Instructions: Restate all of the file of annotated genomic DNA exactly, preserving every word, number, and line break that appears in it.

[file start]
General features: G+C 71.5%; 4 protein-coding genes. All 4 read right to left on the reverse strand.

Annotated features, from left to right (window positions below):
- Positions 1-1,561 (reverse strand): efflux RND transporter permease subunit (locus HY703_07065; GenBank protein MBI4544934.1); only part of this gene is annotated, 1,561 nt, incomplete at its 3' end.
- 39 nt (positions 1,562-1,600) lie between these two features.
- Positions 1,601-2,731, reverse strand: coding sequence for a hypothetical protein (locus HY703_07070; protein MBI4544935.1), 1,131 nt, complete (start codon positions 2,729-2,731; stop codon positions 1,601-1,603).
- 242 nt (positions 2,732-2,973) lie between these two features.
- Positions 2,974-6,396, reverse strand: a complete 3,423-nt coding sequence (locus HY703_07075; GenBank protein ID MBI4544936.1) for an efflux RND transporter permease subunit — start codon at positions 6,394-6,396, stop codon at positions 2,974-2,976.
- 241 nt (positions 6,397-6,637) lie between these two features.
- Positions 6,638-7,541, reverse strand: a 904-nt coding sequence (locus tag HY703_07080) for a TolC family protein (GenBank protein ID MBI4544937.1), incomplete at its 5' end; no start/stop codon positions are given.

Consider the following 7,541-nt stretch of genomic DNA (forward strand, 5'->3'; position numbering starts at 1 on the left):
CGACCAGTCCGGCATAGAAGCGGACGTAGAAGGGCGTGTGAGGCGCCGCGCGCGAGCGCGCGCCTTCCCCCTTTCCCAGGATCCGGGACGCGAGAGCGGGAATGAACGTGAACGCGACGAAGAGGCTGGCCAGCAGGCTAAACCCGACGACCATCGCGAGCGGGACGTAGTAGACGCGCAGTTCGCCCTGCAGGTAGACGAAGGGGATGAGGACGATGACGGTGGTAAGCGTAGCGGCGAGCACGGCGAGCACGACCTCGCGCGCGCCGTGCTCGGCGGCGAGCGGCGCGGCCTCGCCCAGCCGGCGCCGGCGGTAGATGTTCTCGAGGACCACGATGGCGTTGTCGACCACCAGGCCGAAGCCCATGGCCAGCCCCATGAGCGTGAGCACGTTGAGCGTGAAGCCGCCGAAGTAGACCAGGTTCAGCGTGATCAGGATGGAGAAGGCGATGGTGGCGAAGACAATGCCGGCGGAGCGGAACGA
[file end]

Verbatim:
General features: G+C 71.5%; 4 protein-coding genes. All 4 read right to left on the reverse strand.

Annotated features, from left to right (window positions below):
- Positions 1-1,561 (reverse strand): efflux RND transporter permease subunit (locus HY703_07065; GenBank protein MBI4544934.1); only part of this gene is annotated, 1,561 nt, incomplete at its 3' end.
- 39 nt (positions 1,562-1,600) lie between these two features.
- Positions 1,601-2,731, reverse strand: coding sequence for a hypothetical protein (locus HY703_07070; protein MBI4544935.1), 1,131 nt, complete (start codon positions 2,729-2,731; stop codon positions 1,601-1,603).
- 242 nt (positions 2,732-2,973) lie between these two features.
- Positions 2,974-6,396, reverse strand: a complete 3,423-nt coding sequence (locus HY703_07075; GenBank protein ID MBI4544936.1) for an efflux RND transporter permease subunit — start codon at positions 6,394-6,396, stop codon at positions 2,974-2,976.
- 241 nt (positions 6,397-6,637) lie between these two features.
- Positions 6,638-7,541, reverse strand: a 904-nt coding sequence (locus tag HY703_07080) for a TolC family protein (GenBank protein ID MBI4544937.1), incomplete at its 5' end; no start/stop codon positions are given.

Consider the following 7,541-nt stretch of genomic DNA (forward strand, 5'->3'; position numbering starts at 1 on the left):
CGACCAGTCCGGCATAGAAGCGGACGTAGAAGGGCGTGTGAGGCGCCGCGCGCGAGCGCGCGCCTTCCCCCTTTCCCAGGATCCGGGACGCGAGAGCGGGAATGAACGTGAACGCGACGAAGAGGCTGGCCAGCAGGCTAAACCCGACGACCATCGCGAGCGGGACGTAGTAGACGCGCAGTTCGCCCTGCAGGTAGACGAAGGGGATGAGGACGATGACGGTGGTAAGCGTAGCGGCGAGCACGGCGAGCACGACCTCGCGCGCGCCGTGCTCGGCGGCGAGCGGCGCGGCCTCGCCCAGCCGGCGCCGGCGGTAGATGTTCTCGAGGACCACGATGGCGTTGTCGACCACCAGGCCGAAGCCCATGGCCAGCCCCATGAGCGTGAGCACGTTGAGCGTGAAGCCGCCGAAGTAGACCAGGTTCAGCGTGATCAGGATGGAGAAGGCGATGGTGGCGAAGACAATGCCGGCGGAGCGGAACGA